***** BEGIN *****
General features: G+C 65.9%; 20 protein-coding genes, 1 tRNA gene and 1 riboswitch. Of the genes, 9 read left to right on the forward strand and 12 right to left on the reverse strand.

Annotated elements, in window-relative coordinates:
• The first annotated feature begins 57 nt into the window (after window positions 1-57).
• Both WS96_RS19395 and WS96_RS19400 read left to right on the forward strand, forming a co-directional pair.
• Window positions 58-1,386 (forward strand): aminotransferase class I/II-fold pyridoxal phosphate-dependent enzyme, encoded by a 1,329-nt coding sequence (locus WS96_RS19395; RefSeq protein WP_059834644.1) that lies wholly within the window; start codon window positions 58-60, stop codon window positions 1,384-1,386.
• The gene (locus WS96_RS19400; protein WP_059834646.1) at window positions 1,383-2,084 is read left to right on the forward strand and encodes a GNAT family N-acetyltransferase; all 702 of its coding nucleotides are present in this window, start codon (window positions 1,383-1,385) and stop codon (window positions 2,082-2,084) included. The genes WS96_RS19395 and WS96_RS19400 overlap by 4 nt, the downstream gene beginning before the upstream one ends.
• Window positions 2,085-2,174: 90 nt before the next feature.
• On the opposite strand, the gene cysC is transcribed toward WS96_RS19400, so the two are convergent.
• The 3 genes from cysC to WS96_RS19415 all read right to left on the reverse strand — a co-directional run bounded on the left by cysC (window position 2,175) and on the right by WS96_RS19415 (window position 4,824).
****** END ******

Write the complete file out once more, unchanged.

General features: G+C 65.9%; 20 protein-coding genes, 1 tRNA gene and 1 riboswitch. Of the genes, 9 read left to right on the forward strand and 12 right to left on the reverse strand.

Annotated elements, in window-relative coordinates:
• The first annotated feature begins 57 nt into the window (after window positions 1-57).
• Both WS96_RS19395 and WS96_RS19400 read left to right on the forward strand, forming a co-directional pair.
• Window positions 58-1,386 (forward strand): aminotransferase class I/II-fold pyridoxal phosphate-dependent enzyme, encoded by a 1,329-nt coding sequence (locus WS96_RS19395; RefSeq protein WP_059834644.1) that lies wholly within the window; start codon window positions 58-60, stop codon window positions 1,384-1,386.
• The gene (locus WS96_RS19400; protein WP_059834646.1) at window positions 1,383-2,084 is read left to right on the forward strand and encodes a GNAT family N-acetyltransferase; all 702 of its coding nucleotides are present in this window, start codon (window positions 1,383-1,385) and stop codon (window positions 2,082-2,084) included. The genes WS96_RS19395 and WS96_RS19400 overlap by 4 nt, the downstream gene beginning before the upstream one ends.
• Window positions 2,085-2,174: 90 nt before the next feature.
• On the opposite strand, the gene cysC is transcribed toward WS96_RS19400, so the two are convergent.
• The 3 genes from cysC to WS96_RS19415 all read right to left on the reverse strand — a co-directional run bounded on the left by cysC (window position 2,175) and on the right by WS96_RS19415 (window position 4,824).